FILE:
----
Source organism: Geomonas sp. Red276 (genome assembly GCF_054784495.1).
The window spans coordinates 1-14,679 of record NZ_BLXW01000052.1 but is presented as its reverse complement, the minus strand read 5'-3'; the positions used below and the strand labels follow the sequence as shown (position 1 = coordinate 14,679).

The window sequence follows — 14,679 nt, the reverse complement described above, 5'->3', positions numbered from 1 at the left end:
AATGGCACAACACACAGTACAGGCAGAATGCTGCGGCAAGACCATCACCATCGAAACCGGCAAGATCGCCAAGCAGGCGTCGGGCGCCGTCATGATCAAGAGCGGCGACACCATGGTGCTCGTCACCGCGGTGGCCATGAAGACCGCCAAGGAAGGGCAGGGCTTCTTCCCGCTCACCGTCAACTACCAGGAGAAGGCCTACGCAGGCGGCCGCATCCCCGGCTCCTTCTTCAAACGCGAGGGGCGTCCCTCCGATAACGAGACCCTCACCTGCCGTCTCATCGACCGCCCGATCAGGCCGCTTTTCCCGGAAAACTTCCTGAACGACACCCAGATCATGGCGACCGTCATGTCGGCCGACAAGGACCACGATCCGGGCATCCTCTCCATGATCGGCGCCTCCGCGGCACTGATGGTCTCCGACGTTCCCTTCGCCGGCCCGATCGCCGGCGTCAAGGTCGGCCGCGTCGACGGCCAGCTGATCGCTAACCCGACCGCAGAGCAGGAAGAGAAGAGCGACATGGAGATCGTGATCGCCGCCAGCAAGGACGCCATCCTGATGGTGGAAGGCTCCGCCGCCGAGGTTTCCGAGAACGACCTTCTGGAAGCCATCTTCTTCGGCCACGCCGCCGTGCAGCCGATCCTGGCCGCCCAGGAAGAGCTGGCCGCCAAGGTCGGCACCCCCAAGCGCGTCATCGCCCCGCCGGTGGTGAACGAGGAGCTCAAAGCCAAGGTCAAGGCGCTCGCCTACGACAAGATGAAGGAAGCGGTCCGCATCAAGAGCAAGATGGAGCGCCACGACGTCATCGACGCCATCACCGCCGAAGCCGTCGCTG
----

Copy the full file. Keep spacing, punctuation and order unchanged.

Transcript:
Source organism: Geomonas sp. Red276 (genome assembly GCF_054784495.1).
The window spans coordinates 1-14,679 of record NZ_BLXW01000052.1 but is presented as its reverse complement, the minus strand read 5'-3'; the positions used below and the strand labels follow the sequence as shown (position 1 = coordinate 14,679).

The window sequence follows — 14,679 nt, the reverse complement described above, 5'->3', positions numbered from 1 at the left end:
AATGGCACAACACACAGTACAGGCAGAATGCTGCGGCAAGACCATCACCATCGAAACCGGCAAGATCGCCAAGCAGGCGTCGGGCGCCGTCATGATCAAGAGCGGCGACACCATGGTGCTCGTCACCGCGGTGGCCATGAAGACCGCCAAGGAAGGGCAGGGCTTCTTCCCGCTCACCGTCAACTACCAGGAGAAGGCCTACGCAGGCGGCCGCATCCCCGGCTCCTTCTTCAAACGCGAGGGGCGTCCCTCCGATAACGAGACCCTCACCTGCCGTCTCATCGACCGCCCGATCAGGCCGCTTTTCCCGGAAAACTTCCTGAACGACACCCAGATCATGGCGACCGTCATGTCGGCCGACAAGGACCACGATCCGGGCATCCTCTCCATGATCGGCGCCTCCGCGGCACTGATGGTCTCCGACGTTCCCTTCGCCGGCCCGATCGCCGGCGTCAAGGTCGGCCGCGTCGACGGCCAGCTGATCGCTAACCCGACCGCAGAGCAGGAAGAGAAGAGCGACATGGAGATCGTGATCGCCGCCAGCAAGGACGCCATCCTGATGGTGGAAGGCTCCGCCGCCGAGGTTTCCGAGAACGACCTTCTGGAAGCCATCTTCTTCGGCCACGCCGCCGTGCAGCCGATCCTGGCCGCCCAGGAAGAGCTGGCCGCCAAGGTCGGCACCCCCAAGCGCGTCATCGCCCCGCCGGTGGTGAACGAGGAGCTCAAAGCCAAGGTCAAGGCGCTCGCCTACGACAAGATGAAGGAAGCGGTCCGCATCAAGAGCAAGATGGAGCGCCACGACGTCATCGACGCCATCACCGCCGAAGCCGTCGCTG